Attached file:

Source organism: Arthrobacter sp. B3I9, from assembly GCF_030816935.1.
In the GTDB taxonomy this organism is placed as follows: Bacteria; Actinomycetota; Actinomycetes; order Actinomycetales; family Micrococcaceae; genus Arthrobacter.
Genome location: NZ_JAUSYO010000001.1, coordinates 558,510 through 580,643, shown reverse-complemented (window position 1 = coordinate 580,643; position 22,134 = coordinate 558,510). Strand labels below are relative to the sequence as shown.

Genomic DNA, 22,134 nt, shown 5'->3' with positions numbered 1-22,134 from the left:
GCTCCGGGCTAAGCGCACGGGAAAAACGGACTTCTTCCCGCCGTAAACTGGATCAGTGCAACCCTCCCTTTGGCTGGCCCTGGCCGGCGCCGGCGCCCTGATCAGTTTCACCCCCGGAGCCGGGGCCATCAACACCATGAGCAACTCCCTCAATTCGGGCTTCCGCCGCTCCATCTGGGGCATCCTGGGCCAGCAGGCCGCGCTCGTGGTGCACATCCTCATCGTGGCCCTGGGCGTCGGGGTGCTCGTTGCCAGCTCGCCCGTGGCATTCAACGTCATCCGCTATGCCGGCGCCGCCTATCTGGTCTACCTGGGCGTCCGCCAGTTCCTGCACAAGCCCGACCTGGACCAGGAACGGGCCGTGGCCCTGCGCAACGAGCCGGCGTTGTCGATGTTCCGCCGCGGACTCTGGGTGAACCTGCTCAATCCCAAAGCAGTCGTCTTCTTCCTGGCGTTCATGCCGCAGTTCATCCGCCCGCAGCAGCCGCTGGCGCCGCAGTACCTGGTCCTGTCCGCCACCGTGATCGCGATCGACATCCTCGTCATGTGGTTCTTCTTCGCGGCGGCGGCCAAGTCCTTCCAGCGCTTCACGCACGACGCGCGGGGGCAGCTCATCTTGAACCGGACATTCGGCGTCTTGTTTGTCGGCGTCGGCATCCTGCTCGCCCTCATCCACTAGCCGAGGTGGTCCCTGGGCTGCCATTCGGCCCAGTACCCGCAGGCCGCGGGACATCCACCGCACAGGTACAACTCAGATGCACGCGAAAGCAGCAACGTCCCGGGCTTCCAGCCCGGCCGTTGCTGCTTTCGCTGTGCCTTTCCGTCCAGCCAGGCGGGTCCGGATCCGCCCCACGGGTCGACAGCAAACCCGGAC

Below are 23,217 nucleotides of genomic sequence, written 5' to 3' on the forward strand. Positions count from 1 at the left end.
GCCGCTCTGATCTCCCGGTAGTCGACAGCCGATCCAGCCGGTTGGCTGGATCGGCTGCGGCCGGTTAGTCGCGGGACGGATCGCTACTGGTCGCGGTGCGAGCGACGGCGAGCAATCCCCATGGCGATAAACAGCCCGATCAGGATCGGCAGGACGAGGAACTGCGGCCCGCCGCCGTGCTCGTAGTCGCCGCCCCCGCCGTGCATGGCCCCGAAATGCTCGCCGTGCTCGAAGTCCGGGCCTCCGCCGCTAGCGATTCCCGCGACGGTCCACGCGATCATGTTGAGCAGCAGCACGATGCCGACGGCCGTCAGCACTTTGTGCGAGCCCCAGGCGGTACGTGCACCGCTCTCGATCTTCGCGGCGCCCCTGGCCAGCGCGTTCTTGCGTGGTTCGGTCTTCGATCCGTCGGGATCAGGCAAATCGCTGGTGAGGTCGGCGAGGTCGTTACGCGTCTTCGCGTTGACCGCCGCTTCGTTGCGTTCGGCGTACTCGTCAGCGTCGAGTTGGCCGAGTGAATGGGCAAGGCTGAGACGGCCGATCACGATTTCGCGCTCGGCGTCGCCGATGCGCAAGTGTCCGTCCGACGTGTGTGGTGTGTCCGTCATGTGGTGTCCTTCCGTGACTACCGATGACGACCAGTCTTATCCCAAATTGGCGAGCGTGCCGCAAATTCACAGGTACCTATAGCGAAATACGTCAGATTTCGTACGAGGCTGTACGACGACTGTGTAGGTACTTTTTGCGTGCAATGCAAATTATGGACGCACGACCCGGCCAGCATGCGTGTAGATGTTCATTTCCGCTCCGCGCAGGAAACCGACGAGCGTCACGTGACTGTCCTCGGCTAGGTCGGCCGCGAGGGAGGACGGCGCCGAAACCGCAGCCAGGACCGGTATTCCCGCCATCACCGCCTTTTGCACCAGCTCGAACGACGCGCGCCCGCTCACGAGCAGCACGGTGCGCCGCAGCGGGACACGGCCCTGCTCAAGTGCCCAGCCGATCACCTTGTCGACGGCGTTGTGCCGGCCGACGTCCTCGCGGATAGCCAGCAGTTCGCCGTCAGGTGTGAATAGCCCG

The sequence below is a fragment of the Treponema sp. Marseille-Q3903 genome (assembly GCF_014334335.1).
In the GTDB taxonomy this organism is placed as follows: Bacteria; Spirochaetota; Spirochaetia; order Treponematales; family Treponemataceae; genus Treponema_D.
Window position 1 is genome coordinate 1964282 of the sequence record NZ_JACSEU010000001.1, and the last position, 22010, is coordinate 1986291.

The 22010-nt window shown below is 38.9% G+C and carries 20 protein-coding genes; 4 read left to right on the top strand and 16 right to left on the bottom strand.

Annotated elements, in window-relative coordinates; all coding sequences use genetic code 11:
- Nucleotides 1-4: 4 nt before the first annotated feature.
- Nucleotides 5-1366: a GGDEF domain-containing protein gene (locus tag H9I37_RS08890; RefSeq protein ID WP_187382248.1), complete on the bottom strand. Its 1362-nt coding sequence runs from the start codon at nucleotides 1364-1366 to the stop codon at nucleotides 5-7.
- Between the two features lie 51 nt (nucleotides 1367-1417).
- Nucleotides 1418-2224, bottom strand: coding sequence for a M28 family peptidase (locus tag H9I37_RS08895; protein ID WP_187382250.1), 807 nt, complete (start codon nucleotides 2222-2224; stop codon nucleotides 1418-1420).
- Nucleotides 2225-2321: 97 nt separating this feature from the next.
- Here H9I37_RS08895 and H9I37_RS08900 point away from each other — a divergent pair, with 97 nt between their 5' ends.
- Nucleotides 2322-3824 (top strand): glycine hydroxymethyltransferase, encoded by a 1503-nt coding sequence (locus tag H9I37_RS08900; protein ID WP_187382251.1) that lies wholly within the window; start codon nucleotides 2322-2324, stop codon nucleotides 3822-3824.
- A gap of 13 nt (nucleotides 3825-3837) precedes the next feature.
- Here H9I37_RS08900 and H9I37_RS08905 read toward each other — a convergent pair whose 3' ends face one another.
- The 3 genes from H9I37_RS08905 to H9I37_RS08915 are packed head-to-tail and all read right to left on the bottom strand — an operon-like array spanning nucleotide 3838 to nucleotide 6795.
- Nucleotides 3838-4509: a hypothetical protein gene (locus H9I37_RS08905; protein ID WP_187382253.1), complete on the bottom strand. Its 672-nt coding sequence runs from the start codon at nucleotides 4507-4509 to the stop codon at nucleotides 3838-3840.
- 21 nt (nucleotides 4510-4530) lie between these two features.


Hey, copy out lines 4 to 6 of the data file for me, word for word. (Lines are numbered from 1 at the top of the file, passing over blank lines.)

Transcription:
Genomic DNA, 22,134 nt, shown 5'->3' with positions numbered 1-22,134 from the left:
GCTCCGGGCTAAGCGCACGGGAAAAACGGACTTCTTCCCGCCGTAAACTGGATCAGTGCAACCCTCCCTTTGGCTGGCCCTGGCCGGCGCCGGCGCCCTGATCAGTTTCACCCCCGGAGCCGGGGCCATCAACACCATGAGCAACTCCCTCAATTCGGGCTTCCGCCGCTCCATCTGGGGCATCCTGGGCCAGCAGGCCGCGCTCGTGGTGCACATCCTCATCGTGGCCCTGGGCGTCGGGGTGCTCGTTGCCAGCTCGCCCGTGGCATTCAACGTCATCCGCTATGCCGGCGCCGCCTATCTGGTCTACCTGGGCGTCCGCCAGTTCCTGCACAAGCCCGACCTGGACCAGGAACGGGCCGTGGCCCTGCGCAACGAGCCGGCGTTGTCGATGTTCCGCCGCGGACTCTGGGTGAACCTGCTCAATCCCAAAGCAGTCGTCTTCTTCCTGGCGTTCATGCCGCAGTTCATCCGCCCGCAGCAGCCGCTGGCGCCGCAGTACCTGGTCCTGTCCGCCACCGTGATCGCGATCGACATCCTCGTCATGTGGTTCTTCTTCGCGGCGGCGGCCAAGTCCTTCCAGCGCTTCACGCACGACGCGCGGGGGCAGCTCATCTTGAACCGGACATTCGGCGTCTTGTTTGTCGGCGTCGGCATCCTGCTCGCCCTCATCCACTAGCCGAGGTGGTCCCTGGGCTGCCATTCGGCCCAGTACCCGCAGGCCGCGGGACATCCACCGCACAGGTACAACTCAGATGCACGCGAAAGCAGCAACGTCCCGGGCTTCCAGCCCGGCCGTTGCTGCTTTCGCTGTGCCTTTCCGTCCAGCCAGGCGGGTCCGGATCCGCCCCACGGGTCGACAGCAAACCCGGAC

Below are 23,217 nucleotides of genomic sequence, written 5' to 3' on the forward strand. Positions count from 1 at the left end.